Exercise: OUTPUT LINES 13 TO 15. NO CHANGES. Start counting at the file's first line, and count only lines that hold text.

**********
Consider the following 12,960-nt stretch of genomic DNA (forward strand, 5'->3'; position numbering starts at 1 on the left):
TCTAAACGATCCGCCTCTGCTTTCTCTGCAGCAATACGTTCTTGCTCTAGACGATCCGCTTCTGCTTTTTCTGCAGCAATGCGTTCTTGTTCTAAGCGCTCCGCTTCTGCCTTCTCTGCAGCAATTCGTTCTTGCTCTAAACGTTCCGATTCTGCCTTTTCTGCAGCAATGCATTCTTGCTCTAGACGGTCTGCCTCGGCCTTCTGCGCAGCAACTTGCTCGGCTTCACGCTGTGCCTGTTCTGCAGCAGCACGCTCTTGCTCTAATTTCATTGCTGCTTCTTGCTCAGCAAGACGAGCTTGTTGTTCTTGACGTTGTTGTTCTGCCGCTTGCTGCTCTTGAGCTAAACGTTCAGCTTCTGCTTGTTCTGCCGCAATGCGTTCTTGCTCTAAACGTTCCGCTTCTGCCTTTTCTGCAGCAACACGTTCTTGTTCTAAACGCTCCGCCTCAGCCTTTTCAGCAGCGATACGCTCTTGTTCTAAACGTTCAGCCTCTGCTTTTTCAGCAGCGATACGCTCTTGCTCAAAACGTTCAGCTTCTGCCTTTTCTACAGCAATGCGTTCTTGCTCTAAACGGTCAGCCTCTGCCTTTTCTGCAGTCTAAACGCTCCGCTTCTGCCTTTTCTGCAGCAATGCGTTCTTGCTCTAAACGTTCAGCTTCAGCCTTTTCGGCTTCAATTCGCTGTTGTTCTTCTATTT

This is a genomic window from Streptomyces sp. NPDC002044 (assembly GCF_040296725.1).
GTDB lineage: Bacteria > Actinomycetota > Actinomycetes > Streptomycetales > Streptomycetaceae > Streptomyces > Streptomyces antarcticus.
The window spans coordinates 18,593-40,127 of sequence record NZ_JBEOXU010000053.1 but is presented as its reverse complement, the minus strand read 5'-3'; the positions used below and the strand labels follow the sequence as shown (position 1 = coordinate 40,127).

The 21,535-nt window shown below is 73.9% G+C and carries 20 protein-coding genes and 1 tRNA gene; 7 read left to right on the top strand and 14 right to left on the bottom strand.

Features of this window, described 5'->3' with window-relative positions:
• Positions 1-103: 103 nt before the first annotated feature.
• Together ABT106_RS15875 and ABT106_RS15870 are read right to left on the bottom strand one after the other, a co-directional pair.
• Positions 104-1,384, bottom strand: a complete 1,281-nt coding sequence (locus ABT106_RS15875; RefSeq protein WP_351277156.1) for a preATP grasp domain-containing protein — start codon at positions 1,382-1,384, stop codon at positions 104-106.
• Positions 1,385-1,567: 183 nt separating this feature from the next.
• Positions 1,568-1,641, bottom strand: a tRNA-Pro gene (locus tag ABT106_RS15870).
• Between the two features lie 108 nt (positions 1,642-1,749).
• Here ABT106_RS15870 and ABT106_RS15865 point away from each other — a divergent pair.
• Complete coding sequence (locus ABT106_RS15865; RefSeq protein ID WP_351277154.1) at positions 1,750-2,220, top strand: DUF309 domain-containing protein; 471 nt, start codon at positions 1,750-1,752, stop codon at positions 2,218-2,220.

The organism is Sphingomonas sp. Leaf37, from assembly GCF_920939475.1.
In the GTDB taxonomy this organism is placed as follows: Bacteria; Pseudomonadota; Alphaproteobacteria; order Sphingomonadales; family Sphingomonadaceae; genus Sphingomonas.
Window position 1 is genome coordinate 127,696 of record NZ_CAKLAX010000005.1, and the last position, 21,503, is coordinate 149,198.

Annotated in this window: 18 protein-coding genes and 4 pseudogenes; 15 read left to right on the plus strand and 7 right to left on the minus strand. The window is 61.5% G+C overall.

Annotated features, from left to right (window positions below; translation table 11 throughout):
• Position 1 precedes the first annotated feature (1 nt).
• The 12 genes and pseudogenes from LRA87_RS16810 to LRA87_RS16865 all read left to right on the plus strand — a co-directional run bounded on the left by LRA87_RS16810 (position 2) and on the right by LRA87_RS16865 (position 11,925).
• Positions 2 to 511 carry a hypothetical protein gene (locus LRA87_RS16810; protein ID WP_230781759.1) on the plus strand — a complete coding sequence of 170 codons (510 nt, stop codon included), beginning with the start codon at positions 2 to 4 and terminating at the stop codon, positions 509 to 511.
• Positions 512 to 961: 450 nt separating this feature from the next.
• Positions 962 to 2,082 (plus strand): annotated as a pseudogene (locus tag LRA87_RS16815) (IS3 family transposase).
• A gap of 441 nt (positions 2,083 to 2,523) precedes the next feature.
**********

• Between the two features lie 108 nt (positions 1,642-1,749).
• Here ABT106_RS15870 and ABT106_RS15865 point away from each other — a divergent pair.
• Complete coding sequence (locus ABT106_RS15865; RefSeq protein ID WP_351277154.1) at positions 1,750-2,220, top strand: DUF309 domain-containing protein; 471 nt, start codon at positions 1,750-1,752, stop codon at positions 2,218-2,220.